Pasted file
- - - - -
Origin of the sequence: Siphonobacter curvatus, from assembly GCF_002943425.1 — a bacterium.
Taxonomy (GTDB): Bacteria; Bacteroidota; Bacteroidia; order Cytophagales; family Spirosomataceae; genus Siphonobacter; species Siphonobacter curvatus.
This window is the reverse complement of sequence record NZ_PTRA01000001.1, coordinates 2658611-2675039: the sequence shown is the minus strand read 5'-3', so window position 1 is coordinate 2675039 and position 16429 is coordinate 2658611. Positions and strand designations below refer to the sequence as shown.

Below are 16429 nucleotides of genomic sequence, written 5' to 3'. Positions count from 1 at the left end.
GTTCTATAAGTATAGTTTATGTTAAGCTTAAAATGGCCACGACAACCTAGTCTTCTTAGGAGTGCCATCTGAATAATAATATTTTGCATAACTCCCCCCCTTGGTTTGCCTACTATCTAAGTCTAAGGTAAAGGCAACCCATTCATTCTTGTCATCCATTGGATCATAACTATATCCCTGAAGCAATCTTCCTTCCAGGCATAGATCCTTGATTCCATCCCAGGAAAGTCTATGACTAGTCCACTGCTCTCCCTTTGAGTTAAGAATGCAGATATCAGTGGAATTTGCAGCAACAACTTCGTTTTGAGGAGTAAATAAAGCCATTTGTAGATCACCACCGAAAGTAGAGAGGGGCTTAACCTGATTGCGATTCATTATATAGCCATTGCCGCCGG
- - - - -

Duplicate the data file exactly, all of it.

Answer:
Origin of the sequence: Siphonobacter curvatus, from assembly GCF_002943425.1 — a bacterium.
Taxonomy (GTDB): Bacteria; Bacteroidota; Bacteroidia; order Cytophagales; family Spirosomataceae; genus Siphonobacter; species Siphonobacter curvatus.
This window is the reverse complement of sequence record NZ_PTRA01000001.1, coordinates 2658611-2675039: the sequence shown is the minus strand read 5'-3', so window position 1 is coordinate 2675039 and position 16429 is coordinate 2658611. Positions and strand designations below refer to the sequence as shown.

Below are 16429 nucleotides of genomic sequence, written 5' to 3'. Positions count from 1 at the left end.
GTTCTATAAGTATAGTTTATGTTAAGCTTAAAATGGCCACGACAACCTAGTCTTCTTAGGAGTGCCATCTGAATAATAATATTTTGCATAACTCCCCCCCTTGGTTTGCCTACTATCTAAGTCTAAGGTAAAGGCAACCCATTCATTCTTGTCATCCATTGGATCATAACTATATCCCTGAAGCAATCTTCCTTCCAGGCATAGATCCTTGATTCCATCCCAGGAAAGTCTATGACTAGTCCACTGCTCTCCCTTTGAGTTAAGAATGCAGATATCAGTGGAATTTGCAGCAACAACTTCGTTTTGAGGAGTAAATAAAGCCATTTGTAGATCACCACCGAAAGTAGAGAGGGGCTTAACCTGATTGCGATTCATTATATAGCCATTGCCGCCGG